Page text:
Sunday 30 October 2011

Saving Us From Ourselves

When I see the vast majority of digital natives (something I've raged against previously) attempt to make constructive use of a computer in class, they are constantly sideswiped by how little they know.  Watching my students struggle with their own urge to pointlessness in a blended learning career studies pilot last year was very enlightening.  If you hand them a computer, for the vast majority, the first thing they do is open Facebook, no matter what the reason for working on the computer was, it's like a digital tether, 90% of their digital self is stored in that one place (the other 10 is on youtube).  College humor hits the digital natives where they live with this.

When a student whose primary relationship with computers is one of entertainment, they have great difficulty thinking of it as anything other than a gaming console for asinine videos and Facebook.

One of Carr's angles in The Shallows is the loss of deep reading in a digital format.  Our memories can very efficiently manage the linear data stream we generate when we read deeply, but not if we're continuously interrupted (by links, navbars, hypertext, incoming social media etc).  Interrupted reading (or any kind of interrupted focused attention) results in substantially lower understanding and retention.  This isn't an opinion, it's a fact of our biology.

The 'wild' (read: increasingly monetized and corporately directed) internet caters to this.  Google thrives on page views and the internet thrives on Google, so the medium has continually evolved into a distraction engine that encourages disrupted thinking and rapid, trivial surfing of web pages.  This isn't the fault of digital technology, it's the fault of human beings intent on squeezing wealth from it.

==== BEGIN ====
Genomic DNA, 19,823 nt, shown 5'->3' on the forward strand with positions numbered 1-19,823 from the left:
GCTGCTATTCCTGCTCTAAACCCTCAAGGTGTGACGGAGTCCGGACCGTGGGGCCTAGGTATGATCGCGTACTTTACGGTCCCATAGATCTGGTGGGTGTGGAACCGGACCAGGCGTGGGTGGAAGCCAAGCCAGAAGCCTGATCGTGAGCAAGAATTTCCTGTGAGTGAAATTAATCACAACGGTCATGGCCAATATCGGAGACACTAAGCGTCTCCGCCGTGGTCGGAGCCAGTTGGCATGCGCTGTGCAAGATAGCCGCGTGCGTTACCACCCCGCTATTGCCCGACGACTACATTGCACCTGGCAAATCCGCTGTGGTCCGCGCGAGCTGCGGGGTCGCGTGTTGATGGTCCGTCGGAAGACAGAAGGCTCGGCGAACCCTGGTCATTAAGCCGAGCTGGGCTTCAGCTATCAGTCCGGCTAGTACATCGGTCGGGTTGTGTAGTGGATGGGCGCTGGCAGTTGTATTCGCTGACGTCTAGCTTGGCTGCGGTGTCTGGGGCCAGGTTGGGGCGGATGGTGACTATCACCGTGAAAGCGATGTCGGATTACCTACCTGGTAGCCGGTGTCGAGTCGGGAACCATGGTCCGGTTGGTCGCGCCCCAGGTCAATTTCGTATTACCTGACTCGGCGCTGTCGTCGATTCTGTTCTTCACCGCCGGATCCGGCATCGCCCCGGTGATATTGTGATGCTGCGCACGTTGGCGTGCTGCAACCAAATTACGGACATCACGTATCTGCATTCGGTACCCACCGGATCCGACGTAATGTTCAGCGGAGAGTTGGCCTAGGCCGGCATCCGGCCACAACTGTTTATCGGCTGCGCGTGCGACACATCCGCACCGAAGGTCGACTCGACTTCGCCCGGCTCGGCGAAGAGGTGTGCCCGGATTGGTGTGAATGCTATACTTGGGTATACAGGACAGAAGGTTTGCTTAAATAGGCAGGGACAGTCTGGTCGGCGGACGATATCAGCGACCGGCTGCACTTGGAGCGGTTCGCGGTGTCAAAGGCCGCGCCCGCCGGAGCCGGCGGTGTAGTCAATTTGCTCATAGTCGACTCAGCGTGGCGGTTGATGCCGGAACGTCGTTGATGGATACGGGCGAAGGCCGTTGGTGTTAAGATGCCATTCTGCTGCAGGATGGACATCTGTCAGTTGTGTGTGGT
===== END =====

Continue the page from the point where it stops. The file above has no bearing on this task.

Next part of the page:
The technology itself could as easily be adapted to protect its users and encourage and engage a focused mind.  Off the top of my head, THIS would be a good start.  We could as easily create deep research apps and other digital tools that encourage and reward focused attention online (we do all the time, they're games).  The feedback loops I recently read about in WIRED would serve this well.  People wouldn't be so reckless on the web if their recklessness was quantified.

One of the ways we try to deal with this as educators is to validate fractured thinking.  We start to think that skills like multi-tasking should be assessed and graded.  Multi-tasking isn't a skill, it's a series of single tasks we do in a much less effective way.  Rather than encouraging it, we should be angling students toward short term intense focus if they have to deal with multiple tasks.  A quote from M*A*S*H has always stayed with me.  "I do one thing at a time, I do it very well and then I move on."  It's from Charles who won't adopt a meatball surgery approach to his work, he won't be rushed into doing many things poorly.

If we're going to be technologically inspired and effective educators (and I desperately think that all teachers must be), then we need to train a very clear eye on what the internet does and how it (dangerously) simplifies our thinking.

In the meantime, herds of edtech educators get giddy about a new app with many flashing buttons on it.